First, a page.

Why the US Army’s TALOS falls short of being an Iron Man suit

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The U.S military is fond of hyping the release of futuristic technology that is either decades away from reality, or significantly falling short of intended expectations once it’s actually released.

A perfect example is the TALOS, or Tactical Assault Light Operator Suit, named after the mythic bronze armored giant from ‘Jason and the Argonauts.’ Developed jointly by the Massachusetts Institute of Technology (MIT), the U.S. Army Research, Development and Engineering Command (RDECOM), and other business interests, the TALOS is shamelessly being touted as a real-life Iron Man suit.

Boasting the promise of amplifying the strength of soldiers, providing 360-degree cameras with night vision capabilities, and covering soldiers in a bullet proof exoskeleton that is made of “magnetorheological fluids that can change from liquid to solid in milliseconds when a magnetic field or electrical current is applied,” the TALOS sounds impressive, and one sure to bulge the pants of any armchair military enthusiast (the TALOS is even fitted with sensors that can deploy a wound-sealing foam in the event of an injury).

TALOS1

A few obvious drawbacks remain. First, the already heavy suit is further weighted down by a cumbersome hydraulic system and batteries. A comparable Tony Stark secret energy source is yet to be developed. Second, and perhaps the true Achilles heel of the TALOS, is the fact that although a soldier will be able to withstand a barrage of small arms fire, the TALOS will not be able to withstand the blast of an improvised explosive device (IED), not to mention a rocket propelled grenade, or even armor piercing bullets. Needless to say, all the fanfare and science fiction tech comparisons are intended to garner additional business interest, and ultimately, funding.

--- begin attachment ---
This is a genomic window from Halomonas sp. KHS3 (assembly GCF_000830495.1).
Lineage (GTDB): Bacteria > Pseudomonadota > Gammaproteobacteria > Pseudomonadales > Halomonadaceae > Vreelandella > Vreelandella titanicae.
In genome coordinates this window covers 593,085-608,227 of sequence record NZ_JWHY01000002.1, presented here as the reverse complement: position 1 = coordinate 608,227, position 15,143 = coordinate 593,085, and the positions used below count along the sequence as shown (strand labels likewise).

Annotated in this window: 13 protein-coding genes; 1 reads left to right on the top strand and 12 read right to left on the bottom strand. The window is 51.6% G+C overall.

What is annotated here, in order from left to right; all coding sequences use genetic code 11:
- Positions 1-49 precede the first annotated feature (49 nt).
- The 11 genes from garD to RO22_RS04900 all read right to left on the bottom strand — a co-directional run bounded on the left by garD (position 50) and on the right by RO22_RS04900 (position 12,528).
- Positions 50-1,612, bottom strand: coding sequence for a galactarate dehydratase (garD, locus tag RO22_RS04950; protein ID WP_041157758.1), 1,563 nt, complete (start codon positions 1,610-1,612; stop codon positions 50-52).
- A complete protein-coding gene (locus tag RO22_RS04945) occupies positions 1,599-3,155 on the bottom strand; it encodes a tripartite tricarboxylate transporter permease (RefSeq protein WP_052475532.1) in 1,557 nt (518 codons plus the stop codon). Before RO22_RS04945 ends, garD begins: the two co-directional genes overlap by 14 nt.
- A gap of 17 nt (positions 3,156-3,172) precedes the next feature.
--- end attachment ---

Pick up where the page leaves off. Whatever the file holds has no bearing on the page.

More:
Eventually, the military brass will incorporate similar technologies that will indeed effectively enhance the abilities of soldiers fighting on the ground. And hopefully, the day will come when these technologies will also minimize the loss of innocent civilians collateral damage.

About Author

Kristian strives to enlighten and entertain readers. In addition to his teaching and editorial responsibilities, he is working on a science-fiction novel that promises not to include exoskeleton suits and anemic aliens floating in mysterious vats of green-tinted goop.

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